The production of perennial cellulosic feedstocks for bioenergy presents the potential to diversify regional economies and the national energy supply, while also serving as climate ‘regulators’ due to a number of biogeochemical and biogeophysical differences relative to row crops. Numerous observational and model-based approaches have investigated biogeochemical trade-offs, such as increased carbon sequestration and increased water use, associated with growing cellulosic feedstocks. A less understood aspect is the biogeophysical changes associated with the difference in albedo (a), which could alter the local energy balance and cause local to regional cooling several times larger than that associated with offsetting carbon. Here, we established paired fields of Miscanthus 9 giganteus (miscanthus) and Panicum virgatum (switchgrass), two of the leading perennial cellulosic feedstock candidates, and traditional annual row crops in the highly productive ‘Corn-belt’. Our results show that miscanthus did and switchgrass did not have an overall higher a than current row crops, but a strong seasonal pattern existed. Both perennials had consistently higher growing season a than row crops and winter a did not differ. The lack of observed differences in winter a, however, masked an interaction between snow cover and species differences, with the perennial species, compared with the row crops, having a higher a when snow was absent and a much lower a when snow was present. Overall, these changes resulted in an average net reduction in annual absorbed energy of about 5 W m -2 for switchgrass and about 8 W m -2 for miscanthus relative to annual crops. Therefore, the conversion from annual row to perennial crops alters the radiative balance of the surface via changes in a and could lead to regional cooling.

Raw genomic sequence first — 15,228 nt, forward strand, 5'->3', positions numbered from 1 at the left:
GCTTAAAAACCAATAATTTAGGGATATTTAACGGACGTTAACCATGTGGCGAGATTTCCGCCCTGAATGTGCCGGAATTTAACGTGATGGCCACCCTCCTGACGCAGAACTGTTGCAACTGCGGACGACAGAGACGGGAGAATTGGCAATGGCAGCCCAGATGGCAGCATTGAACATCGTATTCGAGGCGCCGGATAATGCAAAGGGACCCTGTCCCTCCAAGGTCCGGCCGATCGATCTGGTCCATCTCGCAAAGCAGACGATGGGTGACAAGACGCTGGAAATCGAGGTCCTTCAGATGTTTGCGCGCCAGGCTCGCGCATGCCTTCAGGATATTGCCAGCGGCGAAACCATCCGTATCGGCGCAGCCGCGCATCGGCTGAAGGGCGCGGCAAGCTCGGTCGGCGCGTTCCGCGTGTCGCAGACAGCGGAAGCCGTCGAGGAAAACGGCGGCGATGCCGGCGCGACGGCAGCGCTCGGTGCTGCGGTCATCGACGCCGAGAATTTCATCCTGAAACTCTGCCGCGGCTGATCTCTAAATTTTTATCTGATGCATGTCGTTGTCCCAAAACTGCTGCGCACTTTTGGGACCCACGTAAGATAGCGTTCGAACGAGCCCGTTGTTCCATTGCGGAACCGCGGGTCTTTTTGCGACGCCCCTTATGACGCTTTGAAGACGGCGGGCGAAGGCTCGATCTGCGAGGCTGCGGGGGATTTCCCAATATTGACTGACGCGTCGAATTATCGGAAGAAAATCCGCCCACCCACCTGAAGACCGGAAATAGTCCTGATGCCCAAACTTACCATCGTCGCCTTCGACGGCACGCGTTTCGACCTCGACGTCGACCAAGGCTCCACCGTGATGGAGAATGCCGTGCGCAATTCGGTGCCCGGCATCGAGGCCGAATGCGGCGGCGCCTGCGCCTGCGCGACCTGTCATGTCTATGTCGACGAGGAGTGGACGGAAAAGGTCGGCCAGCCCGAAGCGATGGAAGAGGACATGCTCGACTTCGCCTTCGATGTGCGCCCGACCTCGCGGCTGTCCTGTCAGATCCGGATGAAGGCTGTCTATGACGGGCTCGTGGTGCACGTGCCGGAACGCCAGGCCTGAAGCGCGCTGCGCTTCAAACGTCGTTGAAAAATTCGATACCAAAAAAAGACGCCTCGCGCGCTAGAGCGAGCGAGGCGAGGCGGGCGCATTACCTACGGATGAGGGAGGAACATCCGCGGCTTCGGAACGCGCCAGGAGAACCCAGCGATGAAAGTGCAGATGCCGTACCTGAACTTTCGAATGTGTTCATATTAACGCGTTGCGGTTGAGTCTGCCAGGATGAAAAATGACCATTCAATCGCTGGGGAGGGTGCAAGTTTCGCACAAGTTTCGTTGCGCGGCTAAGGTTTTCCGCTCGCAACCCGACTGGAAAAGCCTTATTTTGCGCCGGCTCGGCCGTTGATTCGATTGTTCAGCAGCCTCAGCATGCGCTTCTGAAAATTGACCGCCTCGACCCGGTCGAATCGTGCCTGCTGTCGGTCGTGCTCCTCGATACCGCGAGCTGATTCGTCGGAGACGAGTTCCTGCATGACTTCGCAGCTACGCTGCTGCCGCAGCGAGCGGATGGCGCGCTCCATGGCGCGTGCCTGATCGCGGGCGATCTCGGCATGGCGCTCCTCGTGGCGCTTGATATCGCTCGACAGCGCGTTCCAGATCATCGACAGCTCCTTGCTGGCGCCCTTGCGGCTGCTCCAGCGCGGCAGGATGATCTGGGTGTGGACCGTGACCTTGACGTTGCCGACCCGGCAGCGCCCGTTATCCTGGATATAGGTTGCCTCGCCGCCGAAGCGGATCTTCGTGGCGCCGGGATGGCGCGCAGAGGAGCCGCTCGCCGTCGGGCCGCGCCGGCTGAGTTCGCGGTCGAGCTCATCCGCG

Available at: http://works.bepress.com/andy_vanloocke/17/